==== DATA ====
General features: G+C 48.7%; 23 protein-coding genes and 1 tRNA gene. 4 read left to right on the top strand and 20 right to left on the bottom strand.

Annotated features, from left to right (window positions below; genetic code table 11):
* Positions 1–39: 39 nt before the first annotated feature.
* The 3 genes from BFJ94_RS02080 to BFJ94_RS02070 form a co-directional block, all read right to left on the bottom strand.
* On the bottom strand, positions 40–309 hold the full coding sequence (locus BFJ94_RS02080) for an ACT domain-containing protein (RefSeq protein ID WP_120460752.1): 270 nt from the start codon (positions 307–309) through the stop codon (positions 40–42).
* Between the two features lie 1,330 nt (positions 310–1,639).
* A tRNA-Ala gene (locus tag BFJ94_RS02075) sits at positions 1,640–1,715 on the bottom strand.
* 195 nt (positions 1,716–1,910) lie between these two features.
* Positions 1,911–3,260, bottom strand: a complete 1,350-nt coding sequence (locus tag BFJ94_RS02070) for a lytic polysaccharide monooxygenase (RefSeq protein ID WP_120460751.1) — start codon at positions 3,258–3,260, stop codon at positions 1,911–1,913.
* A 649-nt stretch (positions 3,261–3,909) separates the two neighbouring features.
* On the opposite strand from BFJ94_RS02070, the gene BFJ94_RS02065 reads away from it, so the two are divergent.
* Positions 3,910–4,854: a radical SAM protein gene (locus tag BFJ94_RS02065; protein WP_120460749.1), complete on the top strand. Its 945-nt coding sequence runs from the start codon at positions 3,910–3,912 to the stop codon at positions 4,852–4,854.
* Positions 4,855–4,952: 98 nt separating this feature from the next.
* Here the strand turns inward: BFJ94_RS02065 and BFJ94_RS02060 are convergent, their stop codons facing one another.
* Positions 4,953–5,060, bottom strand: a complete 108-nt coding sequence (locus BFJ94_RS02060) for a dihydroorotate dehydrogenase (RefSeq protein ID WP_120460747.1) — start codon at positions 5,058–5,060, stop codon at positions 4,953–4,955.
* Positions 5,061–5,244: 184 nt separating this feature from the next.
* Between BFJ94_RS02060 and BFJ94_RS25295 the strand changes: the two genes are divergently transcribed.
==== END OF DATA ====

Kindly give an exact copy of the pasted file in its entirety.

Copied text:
General features: G+C 48.7%; 23 protein-coding genes and 1 tRNA gene. 4 read left to right on the top strand and 20 right to left on the bottom strand.

Annotated features, from left to right (window positions below; genetic code table 11):
* Positions 1–39: 39 nt before the first annotated feature.
* The 3 genes from BFJ94_RS02080 to BFJ94_RS02070 form a co-directional block, all read right to left on the bottom strand.
* On the bottom strand, positions 40–309 hold the full coding sequence (locus BFJ94_RS02080) for an ACT domain-containing protein (RefSeq protein ID WP_120460752.1): 270 nt from the start codon (positions 307–309) through the stop codon (positions 40–42).
* Between the two features lie 1,330 nt (positions 310–1,639).
* A tRNA-Ala gene (locus tag BFJ94_RS02075) sits at positions 1,640–1,715 on the bottom strand.
* 195 nt (positions 1,716–1,910) lie between these two features.
* Positions 1,911–3,260, bottom strand: a complete 1,350-nt coding sequence (locus tag BFJ94_RS02070) for a lytic polysaccharide monooxygenase (RefSeq protein ID WP_120460751.1) — start codon at positions 3,258–3,260, stop codon at positions 1,911–1,913.
* A 649-nt stretch (positions 3,261–3,909) separates the two neighbouring features.
* On the opposite strand from BFJ94_RS02070, the gene BFJ94_RS02065 reads away from it, so the two are divergent.
* Positions 3,910–4,854: a radical SAM protein gene (locus tag BFJ94_RS02065; protein WP_120460749.1), complete on the top strand. Its 945-nt coding sequence runs from the start codon at positions 3,910–3,912 to the stop codon at positions 4,852–4,854.
* Positions 4,855–4,952: 98 nt separating this feature from the next.
* Here the strand turns inward: BFJ94_RS02065 and BFJ94_RS02060 are convergent, their stop codons facing one another.
* Positions 4,953–5,060, bottom strand: a complete 108-nt coding sequence (locus BFJ94_RS02060) for a dihydroorotate dehydrogenase (RefSeq protein ID WP_120460747.1) — start codon at positions 5,058–5,060, stop codon at positions 4,953–4,955.
* Positions 5,061–5,244: 184 nt separating this feature from the next.
* Between BFJ94_RS02060 and BFJ94_RS25295 the strand changes: the two genes are divergently transcribed.